Science

Scientists make sense of pulsating stars using NASA’s TESS satellite

They used NASA's Transiting Exoplanet Survey Satellite (TESS) to obtain the necessary data.

The 60 stars belong to a class of variable stars named after Delta Scuti, a star visible to the human eye in the southern constellation Scutum that was first identified as variable in 1900.

In a new study, by a team including researchers at the University of Birmingham, UK, and the University of Sydney, Australia, a subset of this class has been found that shows much simpler, ordered and understandable pulsation spectra.

"We think that a lot of stars form from big clouds of gas in groups and as time goes by they gradually disperse".

A paper describing the findings, led by Bedding, appears in the May 14 issue of the journal Nature and is now available online. This branch of science, known as asteroseismology, enables astronomers to understand the insides of distant stars similar to how earthquakes are used to decipher the interior structure of our planet.

These stellar pulsations are really not that unusual.

"This definitive identification of pulsation modes opens up a new way by which we can determine the masses, ages and internal structures of these stars", Professor Bedding said.

But there is a common class of stars, such analysis is beyond so far: the so-called Delta-Scuti stars and dwarf Cepheids. Since then, astronomers have identified thousands more like Delta Scuti, many with NASA's Kepler space telescope, another planet-hunting mission that operated from 2009 to 2018.

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The stars speak! Understanding stars, including our own sun, has largely revolved around examining their outsides: the surfaces and surrounding atmospheres we can see. It was in these latter observations that the researchers spotted something unbelievable: a subset of delta Scuti stars that seemed to have regular pulsation patterns. Over periods of time, brightness variations reveal intricate-and often regular-patterns, allowing researchers to stare into the very heart of the massive nuclear furnaces that light the universe. TESS monitors large swaths of the sky for 27 days at a time, taking one full image every 30 minutes with each of its four cameras. While the "incredibly precise data from NASA's TESS mission have allowed us to cut through the noise".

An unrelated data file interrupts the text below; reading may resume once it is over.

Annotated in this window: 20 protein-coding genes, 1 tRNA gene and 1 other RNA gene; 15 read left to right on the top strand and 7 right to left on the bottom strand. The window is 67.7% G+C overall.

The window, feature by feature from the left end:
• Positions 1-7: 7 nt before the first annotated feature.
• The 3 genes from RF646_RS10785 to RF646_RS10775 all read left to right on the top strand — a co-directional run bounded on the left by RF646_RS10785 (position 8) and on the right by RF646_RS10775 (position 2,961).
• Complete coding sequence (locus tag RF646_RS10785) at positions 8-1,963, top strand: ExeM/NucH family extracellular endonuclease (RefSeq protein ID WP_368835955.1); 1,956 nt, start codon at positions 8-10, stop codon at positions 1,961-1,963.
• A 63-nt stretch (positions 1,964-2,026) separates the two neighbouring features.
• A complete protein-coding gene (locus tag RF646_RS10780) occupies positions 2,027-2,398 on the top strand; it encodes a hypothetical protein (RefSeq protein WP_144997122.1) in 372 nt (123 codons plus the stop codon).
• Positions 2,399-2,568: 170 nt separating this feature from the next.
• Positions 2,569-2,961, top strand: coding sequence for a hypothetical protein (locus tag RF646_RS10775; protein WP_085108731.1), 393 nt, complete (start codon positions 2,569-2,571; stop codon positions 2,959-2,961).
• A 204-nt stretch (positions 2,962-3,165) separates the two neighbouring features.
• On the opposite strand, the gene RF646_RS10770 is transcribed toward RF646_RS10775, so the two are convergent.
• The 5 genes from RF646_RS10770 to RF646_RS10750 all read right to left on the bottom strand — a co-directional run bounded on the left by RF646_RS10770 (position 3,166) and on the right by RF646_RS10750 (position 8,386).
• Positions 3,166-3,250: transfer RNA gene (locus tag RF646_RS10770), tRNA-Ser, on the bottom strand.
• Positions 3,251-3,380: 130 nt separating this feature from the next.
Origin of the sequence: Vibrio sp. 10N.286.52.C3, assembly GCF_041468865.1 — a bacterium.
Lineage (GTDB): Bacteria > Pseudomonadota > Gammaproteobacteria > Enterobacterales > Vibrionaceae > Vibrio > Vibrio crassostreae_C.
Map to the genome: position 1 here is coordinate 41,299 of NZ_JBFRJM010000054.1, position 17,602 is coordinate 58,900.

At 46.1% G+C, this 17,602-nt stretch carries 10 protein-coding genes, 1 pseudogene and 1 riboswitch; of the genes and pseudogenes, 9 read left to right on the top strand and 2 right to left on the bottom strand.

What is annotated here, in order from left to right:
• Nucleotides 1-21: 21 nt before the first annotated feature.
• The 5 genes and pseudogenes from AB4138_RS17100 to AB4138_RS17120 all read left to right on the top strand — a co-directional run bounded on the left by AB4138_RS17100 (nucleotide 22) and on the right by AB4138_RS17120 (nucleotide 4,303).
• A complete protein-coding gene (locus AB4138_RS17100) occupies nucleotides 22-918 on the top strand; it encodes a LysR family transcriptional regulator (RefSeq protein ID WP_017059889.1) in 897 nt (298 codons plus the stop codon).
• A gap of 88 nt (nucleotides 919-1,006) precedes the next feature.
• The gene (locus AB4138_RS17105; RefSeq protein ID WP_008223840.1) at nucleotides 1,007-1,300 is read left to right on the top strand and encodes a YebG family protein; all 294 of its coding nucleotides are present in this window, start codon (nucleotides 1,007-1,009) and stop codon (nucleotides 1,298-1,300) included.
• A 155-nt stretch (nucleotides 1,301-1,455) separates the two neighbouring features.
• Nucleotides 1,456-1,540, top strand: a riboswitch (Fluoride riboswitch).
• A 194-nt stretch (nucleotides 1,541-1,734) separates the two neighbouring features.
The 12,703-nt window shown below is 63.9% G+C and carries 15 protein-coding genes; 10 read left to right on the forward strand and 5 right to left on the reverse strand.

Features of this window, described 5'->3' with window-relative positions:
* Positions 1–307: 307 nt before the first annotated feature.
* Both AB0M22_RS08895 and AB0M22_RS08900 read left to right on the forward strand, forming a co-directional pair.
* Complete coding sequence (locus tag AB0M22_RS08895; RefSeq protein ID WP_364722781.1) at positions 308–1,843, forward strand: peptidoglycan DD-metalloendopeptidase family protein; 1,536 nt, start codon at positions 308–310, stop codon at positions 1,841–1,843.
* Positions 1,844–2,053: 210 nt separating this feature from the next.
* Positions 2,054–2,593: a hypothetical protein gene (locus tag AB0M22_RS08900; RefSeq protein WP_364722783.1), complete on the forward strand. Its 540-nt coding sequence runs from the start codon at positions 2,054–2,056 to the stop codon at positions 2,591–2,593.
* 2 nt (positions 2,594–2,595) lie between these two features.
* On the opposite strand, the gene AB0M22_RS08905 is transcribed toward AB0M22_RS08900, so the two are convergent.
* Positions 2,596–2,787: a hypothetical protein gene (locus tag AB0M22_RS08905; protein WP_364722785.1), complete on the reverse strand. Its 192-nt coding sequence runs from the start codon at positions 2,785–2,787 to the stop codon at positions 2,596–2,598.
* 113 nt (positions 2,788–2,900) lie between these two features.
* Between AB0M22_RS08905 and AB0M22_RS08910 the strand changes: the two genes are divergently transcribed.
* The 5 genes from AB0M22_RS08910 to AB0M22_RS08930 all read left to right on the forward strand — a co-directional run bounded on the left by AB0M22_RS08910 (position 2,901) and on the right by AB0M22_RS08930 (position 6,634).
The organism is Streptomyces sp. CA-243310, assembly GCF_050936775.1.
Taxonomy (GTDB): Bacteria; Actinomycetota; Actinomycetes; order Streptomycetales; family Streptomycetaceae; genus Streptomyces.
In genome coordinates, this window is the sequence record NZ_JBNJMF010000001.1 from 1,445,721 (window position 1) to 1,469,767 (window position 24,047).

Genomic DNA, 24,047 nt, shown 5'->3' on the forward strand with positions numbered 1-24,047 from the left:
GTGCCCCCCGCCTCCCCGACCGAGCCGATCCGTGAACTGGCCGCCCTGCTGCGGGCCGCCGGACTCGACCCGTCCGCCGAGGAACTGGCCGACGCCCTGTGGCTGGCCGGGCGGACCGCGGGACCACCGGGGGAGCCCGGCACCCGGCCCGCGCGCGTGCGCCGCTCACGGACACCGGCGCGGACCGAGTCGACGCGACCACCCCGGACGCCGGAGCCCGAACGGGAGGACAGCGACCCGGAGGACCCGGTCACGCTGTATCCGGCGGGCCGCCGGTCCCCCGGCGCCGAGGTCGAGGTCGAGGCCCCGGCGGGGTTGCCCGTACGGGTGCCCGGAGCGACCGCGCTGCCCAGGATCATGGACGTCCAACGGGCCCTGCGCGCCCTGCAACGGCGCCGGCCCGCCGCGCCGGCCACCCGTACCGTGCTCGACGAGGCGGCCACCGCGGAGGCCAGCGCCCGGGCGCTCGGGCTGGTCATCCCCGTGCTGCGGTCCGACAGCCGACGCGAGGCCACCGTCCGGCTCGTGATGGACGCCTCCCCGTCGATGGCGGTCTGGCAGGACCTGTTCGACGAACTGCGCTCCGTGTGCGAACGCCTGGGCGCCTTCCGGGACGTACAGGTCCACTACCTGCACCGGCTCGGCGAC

"Asteroseismology is a powerful tool by which we can understand a broad range of stars", Professor Bedding said. We are talking about a field that's called asteroseismology.

Pulsations in the well-behaved Delta Scuti group fall into two major categories, both caused by energy being stored and released in the star. The acoustic waves that bounce around inside the star cause these rhythmic patterns. Others occur as opposite hemispheres alternatively expand and contract. They are between 1.5 and 2.5 times the mass of the Sun.

The asteroseismological data on HD 31901 suggests it's around 150 million years old - supporting the younger age of the stream.

"Delta Scuti stars have been frustrating targets due to their complicated oscillations, so this is a very exciting discovery", said Sarbani Basu, a professor of astronomy at Yale University in New Haven, Connecticut, who studies asteroseismology but was not involved in the study. From the chaos, scientists were able to find an order. The two, 10-meter optical/infrared telescopes on the summit of Mauna Kea on the Island of Hawaii feature a suite of advanced instruments including imagers, multi-object spectrographs, high-resolution spectrographs, integral-field spectrometer and world-leading laser guide star adaptive optics systems. As the stars age, the frequency of the pulsations slows, and they become jumbled with other signals.

How does someone even listen to the beats from a star?

"Stars in space are oriented randomly so it's just a matter of luck which ones happen to be looking in that direction", Professor Bedding said.

"The signals from these stars have been a mystery for over a hundred years", Huber said.



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